The best part of the book, however, is the author’s way of recording his constant internal monologue while interspersing it with conversations and events that are going on simultaneously. 
During a dinner hosted by former KGB chairman Vladimir Kryuchkov, whose tell-all book Eringer pretends to be marketing, Eringer nods and smiles, maintaining his cover while thinking to himself that he has “come through the looking glass and landed at the mad KGBchairman’s dinner party, as painted by Salvador Dali.” 
This observation is prompted by the enthusiasm, shown by the Russian ex-spies in attendance, for Eringer’s tongue-in-cheek suggestion that Russia secretly support and encourage American secession movements, in order to destabilize the U.S. government.
While Eringer takes plenty of well-aimed and often hilarious pot-shots at the Russian powers that were during the Cold War, his attention to detail and spot-on sense of humor are directed at United States intelligence organizations as well. 
During the first part of the book, as Eringer and his FBI contacts attempt to have Howard’s rendition authorized, the process is slowed to a glacial pace by officials within the FBI
Eringer refers to these successive levels of authority as the Cheese Family: the Big Cheese, the Bigger Cheese, and so on. The State Department-the highest level of authority the operation is required to clear-Eringer simply dubs “the Headcheese.”
Ruse fully chronicles Eringer’s association with Howard, as well as detailing another FBI operation in which he captured wanted murderer Ira Einhorn, who oddly enough also claims to be the founder of Earth Day. 
The book is fast-paced, absorbing, and a must-read for anyone with an interest in espionage. Eringer himself is a fascinating character, well worth meeting at his upcoming book-signing.








Tuesday, August 16, 2016

MONTECITO MADNESS: REMEMBERING THOM STEINBECK (PART IV)






Tequila lubricates Thom from innate reticence (like his father, who used to hang in saloons to pick up dialog) to loquaciousness, and it's a show you don't want to miss.

"Why are martinis like a women's breasts?" he asks, as if I were born yesterday.

"It's the same with tequila, Thom, so you must like women with six tits."

"The more the merrier."  Thom drains his shot.

Somehow, we got on to the sense of smell.

"Aroma is more powerful than everyone thinks," says Thom, again, preaching to the choir.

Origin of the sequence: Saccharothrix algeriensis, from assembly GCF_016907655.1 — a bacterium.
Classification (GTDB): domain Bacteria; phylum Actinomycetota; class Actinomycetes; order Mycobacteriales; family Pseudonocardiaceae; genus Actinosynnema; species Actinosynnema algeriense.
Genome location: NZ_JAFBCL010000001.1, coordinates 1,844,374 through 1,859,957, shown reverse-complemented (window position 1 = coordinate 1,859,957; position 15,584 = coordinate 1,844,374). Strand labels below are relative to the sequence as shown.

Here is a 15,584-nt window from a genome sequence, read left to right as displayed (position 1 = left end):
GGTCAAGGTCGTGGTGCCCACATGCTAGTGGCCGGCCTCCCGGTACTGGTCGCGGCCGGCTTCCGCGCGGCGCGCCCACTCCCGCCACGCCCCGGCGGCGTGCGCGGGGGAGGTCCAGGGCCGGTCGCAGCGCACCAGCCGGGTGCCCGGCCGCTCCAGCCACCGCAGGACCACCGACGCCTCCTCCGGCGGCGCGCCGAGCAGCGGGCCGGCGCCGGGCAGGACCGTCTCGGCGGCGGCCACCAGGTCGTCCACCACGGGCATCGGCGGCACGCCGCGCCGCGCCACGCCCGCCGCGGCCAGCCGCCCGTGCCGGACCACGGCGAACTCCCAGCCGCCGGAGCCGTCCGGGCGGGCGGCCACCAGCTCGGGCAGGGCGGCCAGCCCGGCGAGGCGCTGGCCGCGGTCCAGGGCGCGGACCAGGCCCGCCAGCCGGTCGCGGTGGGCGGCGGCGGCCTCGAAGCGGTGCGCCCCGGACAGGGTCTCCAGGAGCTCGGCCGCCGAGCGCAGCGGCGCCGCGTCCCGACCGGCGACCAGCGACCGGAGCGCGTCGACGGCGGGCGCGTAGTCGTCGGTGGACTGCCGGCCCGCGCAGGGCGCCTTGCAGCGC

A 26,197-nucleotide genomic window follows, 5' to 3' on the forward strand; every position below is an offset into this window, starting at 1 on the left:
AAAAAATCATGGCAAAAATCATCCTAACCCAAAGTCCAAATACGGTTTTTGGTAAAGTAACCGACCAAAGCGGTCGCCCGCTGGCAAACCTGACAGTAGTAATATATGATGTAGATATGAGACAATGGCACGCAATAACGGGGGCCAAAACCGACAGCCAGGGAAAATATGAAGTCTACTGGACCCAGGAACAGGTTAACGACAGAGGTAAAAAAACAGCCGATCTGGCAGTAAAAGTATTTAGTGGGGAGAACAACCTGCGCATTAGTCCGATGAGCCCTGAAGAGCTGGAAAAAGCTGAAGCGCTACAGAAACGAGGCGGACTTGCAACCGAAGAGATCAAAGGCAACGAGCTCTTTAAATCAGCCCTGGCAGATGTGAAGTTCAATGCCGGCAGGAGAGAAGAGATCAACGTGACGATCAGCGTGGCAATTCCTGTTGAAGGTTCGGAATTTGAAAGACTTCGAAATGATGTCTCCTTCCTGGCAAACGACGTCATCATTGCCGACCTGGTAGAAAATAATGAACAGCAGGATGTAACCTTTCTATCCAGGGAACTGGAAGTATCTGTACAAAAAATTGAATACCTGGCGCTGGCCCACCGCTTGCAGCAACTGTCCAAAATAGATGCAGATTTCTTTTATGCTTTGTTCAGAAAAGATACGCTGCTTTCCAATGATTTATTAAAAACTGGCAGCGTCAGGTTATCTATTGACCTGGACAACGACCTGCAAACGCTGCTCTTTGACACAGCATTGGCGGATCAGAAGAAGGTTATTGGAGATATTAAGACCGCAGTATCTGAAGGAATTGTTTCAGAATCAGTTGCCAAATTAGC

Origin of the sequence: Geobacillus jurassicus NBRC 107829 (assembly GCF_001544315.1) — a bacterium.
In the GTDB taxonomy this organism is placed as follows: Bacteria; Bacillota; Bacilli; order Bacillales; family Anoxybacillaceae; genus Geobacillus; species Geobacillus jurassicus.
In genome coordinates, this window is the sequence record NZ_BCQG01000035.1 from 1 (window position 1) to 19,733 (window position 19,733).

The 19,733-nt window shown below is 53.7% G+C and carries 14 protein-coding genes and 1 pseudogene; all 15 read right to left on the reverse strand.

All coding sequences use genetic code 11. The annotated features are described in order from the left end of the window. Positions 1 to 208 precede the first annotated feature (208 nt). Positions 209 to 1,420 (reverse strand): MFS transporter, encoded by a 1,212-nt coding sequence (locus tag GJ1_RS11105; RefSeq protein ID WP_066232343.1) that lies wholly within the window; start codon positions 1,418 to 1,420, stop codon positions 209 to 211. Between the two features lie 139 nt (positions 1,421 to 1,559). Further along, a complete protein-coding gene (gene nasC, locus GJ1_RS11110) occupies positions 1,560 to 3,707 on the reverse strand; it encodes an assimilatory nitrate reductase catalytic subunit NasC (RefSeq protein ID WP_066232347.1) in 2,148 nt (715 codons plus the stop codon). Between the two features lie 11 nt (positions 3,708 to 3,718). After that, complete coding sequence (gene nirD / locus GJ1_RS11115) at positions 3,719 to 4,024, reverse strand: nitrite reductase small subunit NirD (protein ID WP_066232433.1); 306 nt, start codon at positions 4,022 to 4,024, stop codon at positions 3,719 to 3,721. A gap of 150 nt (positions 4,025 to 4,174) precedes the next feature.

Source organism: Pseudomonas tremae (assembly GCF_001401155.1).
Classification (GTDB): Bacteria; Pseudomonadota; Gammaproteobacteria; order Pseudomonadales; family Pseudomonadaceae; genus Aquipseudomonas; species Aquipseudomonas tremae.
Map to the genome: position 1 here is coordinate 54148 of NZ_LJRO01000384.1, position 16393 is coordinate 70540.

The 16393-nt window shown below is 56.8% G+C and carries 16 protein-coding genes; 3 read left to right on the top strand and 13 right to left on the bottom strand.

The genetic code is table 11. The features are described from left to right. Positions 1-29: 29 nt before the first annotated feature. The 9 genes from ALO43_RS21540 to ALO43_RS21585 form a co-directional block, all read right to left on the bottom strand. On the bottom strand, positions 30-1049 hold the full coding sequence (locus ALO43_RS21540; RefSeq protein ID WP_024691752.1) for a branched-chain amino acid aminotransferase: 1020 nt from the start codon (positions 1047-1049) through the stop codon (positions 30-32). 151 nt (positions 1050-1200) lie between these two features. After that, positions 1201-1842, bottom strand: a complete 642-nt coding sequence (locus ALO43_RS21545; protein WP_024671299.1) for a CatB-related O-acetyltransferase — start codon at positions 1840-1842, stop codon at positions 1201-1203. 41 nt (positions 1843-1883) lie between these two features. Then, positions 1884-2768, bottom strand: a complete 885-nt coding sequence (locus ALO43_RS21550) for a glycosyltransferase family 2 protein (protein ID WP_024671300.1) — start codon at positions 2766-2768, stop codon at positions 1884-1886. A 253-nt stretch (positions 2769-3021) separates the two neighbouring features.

"It's subtle, but scent is an underrated sense," I concur.

"It's amazing how an aroma can evoke a memory, take you right back there in a split second."  Thom moves into his point.  "Did you read about Steve Jobs' last words?  'Oh wow, oh wow, oh wow.'  He saw it it, man.  I know about this.  I've been there. I was in Vietnam, on helicopters, taking wounded soldiers on board.  They were dying.  They saw it, too.  And at the end, they felt no pain.  You see that they see it, and the pain suddenly disappears.  Light at the end of the tunnel.  Happened to my brother when he died.  Light one end, turned around, saw his ex-wife at the other end.  No contest."

Apparently, Thom's last words:  "Can I go now?"

Goodbye, Thom.  We'll miss you.





Monday, August 15, 2016

MONTECITO MADNESS: REMEMBERING THOM STEINBECK (PART III)







"There was a mouse in dad's writing den that he tolerated," Thom Steinbeck once told me, "until it started eating his papers.  Finally, and only with great reluctance, dad laid a mousetrap.  But in fairness to the mouse he left a note warning that the bait was poisoned."


MALIBU






Pre-vacation romp with my favorite guys.



MONTECITO MADNESS: REMEMBERING THOM STEINBECK (PART II)






"My father always believed," Thom Steinbeck told me, "you should carry a story in your head, live with it a while before trying to write it down.  You should be able to take a lie detector about your story and characters before setting pen to paper."




Sunday, August 14, 2016

MONTECITO MADNESS: REMEMBERING THOM STEINBECK






The conviviality of Piatti  blossomed into a clique of colorful characters.


This being Montecito. some were illustrious, like T.C. Boyle, the novelist, and Thom Steinbeck, on safari in the wilds of upper Montecito swathed in jungle togs and anecdotes, perpetually prepared for an expedition to the lower village, usually allocated to Saturday for a big night out with the wife.

When I first met Steinbeck, he had just lost a decade-long legal battle against book publishers over his father's literary rights and thusly envisioned himself surrounded by crocodiles and vipers, a bar stooled with cougars and Montecito wives that play musical husbands (that would be Lucky's).

"My dad would have loved blogs," said Thom over Cambria chardonnay after hearing about mine.  "He wanted to connect directly with the reader, to hell with the middleman.  If he were alive today he'd be blogging his written word."






Saturday, August 13, 2016

A TOAST TO THOM





With...


A new cocktail called Motional Blur
(Three ounces Tito's vodka, one ounce Creme de Violette, eighth-ounce St. Germaine; stir, serve up, with a lemon twist)

Photo:  Van Stein